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Kathy Nakagawa
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This is an inspirational story of how to build a strong relationship. All of your adventures must build so many shared memories and stories together that are key to keeping a relationship strong. I can imagine you and your husband through the many stages of your relationship, laughing at all you've shared!
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The image of the storyteller with the skirt of many colors is so vivid--I can imagine you as that storyteller, Sandra--sitting and telling both personal stories and folktales to rapt audiences.
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Oh my gosh! If there hadn't been a cat picture at the top I would not have known until well into paragraph 2 that you were talking about your fur babies. I can totally imagine Iris mewing from the refrigerator and I'm so relieved she responded to your shaking the treats and wasn't trapped too long in the cold!
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Your description of your reaction when you found the pin is perfect--I can practically see you as a child and hear your scream when you found the pin for show and tell. I never thought about all the elements of show and tell from the child's viewpoint and also the storytelling skills that are being nurtured!
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You capture so well that feeling of nostalgia and why sometimes the memory is better! And I like that you were able to contrast your memory with the "reality" and create a story around that!
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It's so interesting to hear how you shifted your thinking about your "purpose" in life and how you found it again. One of the things I love most about your stories is that they have an unexpected element to them, just like that unexpected fact about you in the opening paragraph. Your purposeful storytelling also resonates with me in terms of the "attitude" you enact during your stories. You completely commit and bring the audience along.
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Your closing question is the perfect one for storytelling. It's sometimes really hard for me to be open to learning new (creative) things! It's much easier to stay in my usual lane of appreciating the stories others tell. But, I agree that this class is the perfect supportive environment in which to stretch my creative muscles and try something new.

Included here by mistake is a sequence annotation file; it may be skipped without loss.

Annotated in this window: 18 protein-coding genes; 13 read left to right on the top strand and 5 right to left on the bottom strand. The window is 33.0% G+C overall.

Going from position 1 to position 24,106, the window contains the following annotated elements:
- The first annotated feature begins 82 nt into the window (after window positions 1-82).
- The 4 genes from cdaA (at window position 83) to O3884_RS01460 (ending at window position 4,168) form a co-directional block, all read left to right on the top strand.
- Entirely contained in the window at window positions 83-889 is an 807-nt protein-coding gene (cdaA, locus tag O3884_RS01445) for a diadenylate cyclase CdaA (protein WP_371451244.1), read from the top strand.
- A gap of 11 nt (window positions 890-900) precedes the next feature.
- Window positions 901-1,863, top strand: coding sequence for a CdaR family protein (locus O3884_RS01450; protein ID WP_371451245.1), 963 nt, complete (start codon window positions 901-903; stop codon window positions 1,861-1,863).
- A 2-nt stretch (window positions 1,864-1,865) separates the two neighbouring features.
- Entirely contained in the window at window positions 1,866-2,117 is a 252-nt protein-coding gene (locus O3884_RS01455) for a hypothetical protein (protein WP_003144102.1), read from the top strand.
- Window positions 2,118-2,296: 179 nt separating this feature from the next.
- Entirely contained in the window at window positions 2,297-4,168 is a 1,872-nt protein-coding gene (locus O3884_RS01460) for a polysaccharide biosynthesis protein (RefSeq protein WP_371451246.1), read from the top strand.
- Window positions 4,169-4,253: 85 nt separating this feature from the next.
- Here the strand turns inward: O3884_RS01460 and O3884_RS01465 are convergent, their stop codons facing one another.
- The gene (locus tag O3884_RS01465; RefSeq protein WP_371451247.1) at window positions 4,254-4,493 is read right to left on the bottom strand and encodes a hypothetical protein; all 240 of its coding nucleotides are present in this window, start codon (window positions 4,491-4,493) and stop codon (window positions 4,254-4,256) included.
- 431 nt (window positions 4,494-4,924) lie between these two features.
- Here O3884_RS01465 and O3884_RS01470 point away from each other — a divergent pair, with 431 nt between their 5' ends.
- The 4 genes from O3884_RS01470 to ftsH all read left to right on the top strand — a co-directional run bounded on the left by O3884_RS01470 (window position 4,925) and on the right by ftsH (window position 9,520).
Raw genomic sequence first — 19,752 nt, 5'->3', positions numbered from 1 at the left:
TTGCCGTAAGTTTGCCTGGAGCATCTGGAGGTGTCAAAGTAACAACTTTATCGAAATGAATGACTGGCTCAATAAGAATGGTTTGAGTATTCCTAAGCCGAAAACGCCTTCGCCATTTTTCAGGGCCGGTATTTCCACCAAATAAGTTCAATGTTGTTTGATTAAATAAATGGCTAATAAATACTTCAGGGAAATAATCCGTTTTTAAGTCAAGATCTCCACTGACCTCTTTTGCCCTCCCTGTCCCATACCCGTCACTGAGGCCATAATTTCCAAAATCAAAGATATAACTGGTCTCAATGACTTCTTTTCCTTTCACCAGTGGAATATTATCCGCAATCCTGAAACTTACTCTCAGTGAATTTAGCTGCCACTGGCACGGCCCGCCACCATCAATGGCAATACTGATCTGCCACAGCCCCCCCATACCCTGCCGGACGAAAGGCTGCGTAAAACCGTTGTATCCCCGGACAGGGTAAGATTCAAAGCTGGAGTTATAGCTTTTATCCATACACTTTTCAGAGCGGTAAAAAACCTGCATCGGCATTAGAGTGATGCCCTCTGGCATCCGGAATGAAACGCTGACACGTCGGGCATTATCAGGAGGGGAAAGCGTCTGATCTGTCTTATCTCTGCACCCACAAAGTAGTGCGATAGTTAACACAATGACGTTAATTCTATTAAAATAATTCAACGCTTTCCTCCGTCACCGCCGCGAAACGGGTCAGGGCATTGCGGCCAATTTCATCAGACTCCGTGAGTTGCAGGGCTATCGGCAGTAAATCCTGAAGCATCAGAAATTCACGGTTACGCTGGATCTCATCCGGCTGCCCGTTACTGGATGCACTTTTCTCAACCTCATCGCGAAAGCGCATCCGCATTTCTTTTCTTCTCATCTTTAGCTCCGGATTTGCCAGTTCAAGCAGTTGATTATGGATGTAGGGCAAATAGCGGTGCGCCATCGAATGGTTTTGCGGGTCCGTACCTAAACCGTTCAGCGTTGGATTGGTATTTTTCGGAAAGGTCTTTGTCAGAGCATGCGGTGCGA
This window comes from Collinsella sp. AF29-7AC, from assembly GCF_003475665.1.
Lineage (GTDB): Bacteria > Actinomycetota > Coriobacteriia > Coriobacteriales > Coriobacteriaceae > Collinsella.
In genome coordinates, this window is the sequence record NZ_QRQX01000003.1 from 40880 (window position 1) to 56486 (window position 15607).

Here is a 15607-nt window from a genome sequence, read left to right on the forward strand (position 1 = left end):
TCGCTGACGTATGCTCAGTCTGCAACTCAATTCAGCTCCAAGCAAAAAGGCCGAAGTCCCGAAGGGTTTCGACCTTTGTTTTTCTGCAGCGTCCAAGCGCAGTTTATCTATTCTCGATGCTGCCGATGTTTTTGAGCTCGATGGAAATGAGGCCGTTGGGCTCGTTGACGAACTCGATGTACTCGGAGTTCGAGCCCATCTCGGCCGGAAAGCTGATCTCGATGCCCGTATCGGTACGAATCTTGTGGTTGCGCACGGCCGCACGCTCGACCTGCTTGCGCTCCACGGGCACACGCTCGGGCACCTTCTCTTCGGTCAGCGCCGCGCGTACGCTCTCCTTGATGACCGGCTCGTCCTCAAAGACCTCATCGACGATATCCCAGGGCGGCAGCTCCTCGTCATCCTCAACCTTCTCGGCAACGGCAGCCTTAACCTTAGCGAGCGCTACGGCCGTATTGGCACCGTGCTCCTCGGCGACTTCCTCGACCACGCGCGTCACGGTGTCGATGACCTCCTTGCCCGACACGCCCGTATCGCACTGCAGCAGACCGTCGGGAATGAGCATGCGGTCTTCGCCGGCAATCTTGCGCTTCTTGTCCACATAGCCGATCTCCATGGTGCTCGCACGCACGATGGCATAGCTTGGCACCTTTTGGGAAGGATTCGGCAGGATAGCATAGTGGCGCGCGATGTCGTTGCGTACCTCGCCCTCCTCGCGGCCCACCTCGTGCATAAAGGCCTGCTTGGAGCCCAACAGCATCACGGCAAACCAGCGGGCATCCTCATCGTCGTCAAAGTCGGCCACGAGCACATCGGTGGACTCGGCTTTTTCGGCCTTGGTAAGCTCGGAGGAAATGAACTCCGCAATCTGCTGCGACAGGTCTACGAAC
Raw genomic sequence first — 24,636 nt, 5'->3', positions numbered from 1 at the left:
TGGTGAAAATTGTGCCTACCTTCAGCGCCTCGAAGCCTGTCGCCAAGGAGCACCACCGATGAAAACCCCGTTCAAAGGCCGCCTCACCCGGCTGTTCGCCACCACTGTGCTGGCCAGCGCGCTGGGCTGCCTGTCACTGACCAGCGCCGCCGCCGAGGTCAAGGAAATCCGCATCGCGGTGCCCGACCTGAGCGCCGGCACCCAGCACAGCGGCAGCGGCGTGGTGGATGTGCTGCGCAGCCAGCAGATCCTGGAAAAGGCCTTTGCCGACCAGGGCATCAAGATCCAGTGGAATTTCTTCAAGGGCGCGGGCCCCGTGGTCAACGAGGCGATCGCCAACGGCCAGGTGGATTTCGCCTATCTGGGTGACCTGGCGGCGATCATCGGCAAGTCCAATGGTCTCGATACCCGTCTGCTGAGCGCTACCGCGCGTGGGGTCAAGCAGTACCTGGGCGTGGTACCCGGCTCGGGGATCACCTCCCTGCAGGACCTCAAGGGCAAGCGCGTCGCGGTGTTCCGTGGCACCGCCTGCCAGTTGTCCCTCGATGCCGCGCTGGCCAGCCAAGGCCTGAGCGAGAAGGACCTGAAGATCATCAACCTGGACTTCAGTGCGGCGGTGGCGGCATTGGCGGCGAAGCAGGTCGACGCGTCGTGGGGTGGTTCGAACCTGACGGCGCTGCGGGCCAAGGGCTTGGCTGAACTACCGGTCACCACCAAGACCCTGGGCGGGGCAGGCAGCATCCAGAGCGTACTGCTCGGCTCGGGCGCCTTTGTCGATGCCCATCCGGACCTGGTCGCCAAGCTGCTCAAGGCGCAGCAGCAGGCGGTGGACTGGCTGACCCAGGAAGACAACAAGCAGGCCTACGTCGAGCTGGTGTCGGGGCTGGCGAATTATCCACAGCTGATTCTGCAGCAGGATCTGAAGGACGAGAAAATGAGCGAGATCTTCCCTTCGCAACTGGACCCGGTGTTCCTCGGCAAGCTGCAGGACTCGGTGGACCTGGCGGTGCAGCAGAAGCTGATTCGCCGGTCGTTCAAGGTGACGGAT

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This is such a wonderful memory and story of Mr. Lacapa--and how lucky for the students to have him, you and Liz to learn from! Your story reminds me of a novel titled The Brief History of the Dead by Kevin Brockmeier. In the book, there is an alternative world where people who have passed away live on and continue to tell stories, as long as someone in the "real" world is still there to remember them. Your memory ensures Michael Lacapa's stories and art live on.
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Thanks for sharing how you open yourself up to others for both living and for stories! It reminds me of a Ted Talk by Kio Stark titled "Why You Should Talk to Strangers." She advocates striking up a conversation to be friendly, to build intimacy and community and because it is good for us! One of her suggestions is simply complimenting someone's shoes. I like the idea that you never know what might happen when you strike up a conversation--like you reconnecting with your mechanic! It's like finding the best kind of jelly beans (which for me, would be licorice).
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Thank you for this encouraging post! I like how you used the idea of crucible to discuss the storyteller's dilemma of wanting to tell a "weighty" story but not feeling like we have one to tell. But when I think about the personal stories that resonate for me, they aren't ones where big things have happened, they're usually some smaller unexpected insight--just as you describe!
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I like how you channeled the Nike "Just Do It" for this post, Marian! It was helpful to read about your own storytelling journey, the different ways you've forced yourself to "just tell it" in a variety of settings and styles, and your own encouragement that personal experiences, no matter how "normal," can build universal connections. Thanks for the insights and wisdom!
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Kathy Nakagawa is now following The Typepad Team
Mar 5, 2018